Tech in the News: How YouTube Reaction Videos Are Changing the Way We Listen
Posted August 24, 2020
External Article: Rolling Stone
André Brock, associate professor in the School of Literature, Media, and Communication, was interviewed for the article "How YouTube Reaction Videos Are Changing the Way We Listen," published August 24 in Rolling Stone.
In the article, author Jonathan Bernstein explores the subgenre of reaction videos in which creators who are often young Black people react to classic rock hits from the 1970s and 1980s. Brock, whose research and scholarship at Georgia Tech focuses in part on how Black communities are formed and function on the internet, spoke about the meaning and cultural implications of the trend.
“The internet, particularly YouTube, allows young black folks to rediscover music on their own terms,” says André Brock, a professor at Georgia Tech, whose book Distributed Blackness centers blackness in internet culture. “But it also allows them to rediscover a joy in music that wasn’t necessarily labeled as for them or which they understood to not be for them.”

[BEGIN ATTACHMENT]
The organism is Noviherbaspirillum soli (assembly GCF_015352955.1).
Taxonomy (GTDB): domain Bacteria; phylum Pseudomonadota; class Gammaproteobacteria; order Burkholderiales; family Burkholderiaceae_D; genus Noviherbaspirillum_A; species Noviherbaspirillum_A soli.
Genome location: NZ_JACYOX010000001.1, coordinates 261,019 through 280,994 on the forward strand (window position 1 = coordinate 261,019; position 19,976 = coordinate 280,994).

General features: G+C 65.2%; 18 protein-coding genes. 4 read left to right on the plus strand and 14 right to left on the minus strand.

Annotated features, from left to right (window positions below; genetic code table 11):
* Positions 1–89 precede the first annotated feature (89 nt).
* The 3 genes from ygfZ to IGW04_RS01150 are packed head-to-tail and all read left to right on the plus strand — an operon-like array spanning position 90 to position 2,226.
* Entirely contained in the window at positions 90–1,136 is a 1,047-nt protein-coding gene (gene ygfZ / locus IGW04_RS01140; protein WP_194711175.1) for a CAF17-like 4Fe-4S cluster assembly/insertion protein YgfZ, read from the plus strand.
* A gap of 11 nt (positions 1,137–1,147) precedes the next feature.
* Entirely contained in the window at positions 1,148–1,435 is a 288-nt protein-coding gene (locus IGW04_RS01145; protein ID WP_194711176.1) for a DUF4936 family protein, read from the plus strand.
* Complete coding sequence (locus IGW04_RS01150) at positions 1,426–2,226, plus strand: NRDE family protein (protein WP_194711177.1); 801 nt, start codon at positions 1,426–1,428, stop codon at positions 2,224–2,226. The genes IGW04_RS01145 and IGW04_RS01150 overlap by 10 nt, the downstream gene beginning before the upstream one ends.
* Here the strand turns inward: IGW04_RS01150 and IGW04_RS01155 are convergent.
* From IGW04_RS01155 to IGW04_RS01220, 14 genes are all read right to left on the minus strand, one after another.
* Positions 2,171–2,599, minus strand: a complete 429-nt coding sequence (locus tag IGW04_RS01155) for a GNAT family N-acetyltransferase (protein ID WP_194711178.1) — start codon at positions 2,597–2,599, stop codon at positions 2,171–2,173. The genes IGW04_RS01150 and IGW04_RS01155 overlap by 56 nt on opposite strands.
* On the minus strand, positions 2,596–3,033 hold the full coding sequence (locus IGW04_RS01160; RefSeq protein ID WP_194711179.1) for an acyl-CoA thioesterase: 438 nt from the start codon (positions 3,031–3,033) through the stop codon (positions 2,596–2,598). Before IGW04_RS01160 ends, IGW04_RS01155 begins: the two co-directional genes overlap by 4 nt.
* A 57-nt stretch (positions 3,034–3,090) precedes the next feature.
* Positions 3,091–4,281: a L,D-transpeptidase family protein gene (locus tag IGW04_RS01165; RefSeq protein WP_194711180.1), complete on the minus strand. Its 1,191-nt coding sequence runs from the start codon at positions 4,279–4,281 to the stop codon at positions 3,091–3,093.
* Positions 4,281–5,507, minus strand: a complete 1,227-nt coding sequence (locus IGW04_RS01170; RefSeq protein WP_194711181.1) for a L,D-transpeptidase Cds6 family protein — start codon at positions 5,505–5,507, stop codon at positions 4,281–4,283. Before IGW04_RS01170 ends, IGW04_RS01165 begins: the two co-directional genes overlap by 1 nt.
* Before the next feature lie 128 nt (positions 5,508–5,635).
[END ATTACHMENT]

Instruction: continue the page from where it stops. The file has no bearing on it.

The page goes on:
For some, that implied genre commentary is as much of a draw as the reactions themselves. “Reaction videos are really interesting to me because they tap into the archival capacity of the internet,” says professor Brock. “When I was growing up in the Seventies, a lot of the songs these kids are hearing now were on black radio. Black radio stations played Steely Dan, Hall and Oates, Fleetwood Mac. We move into the Eighties, Phil Collins, Chicago, and Toto were still all over black radio. So, in some ways, the internet is allowing this revisiting of an earlier generation where music genres weren’t as segregated as they are now.”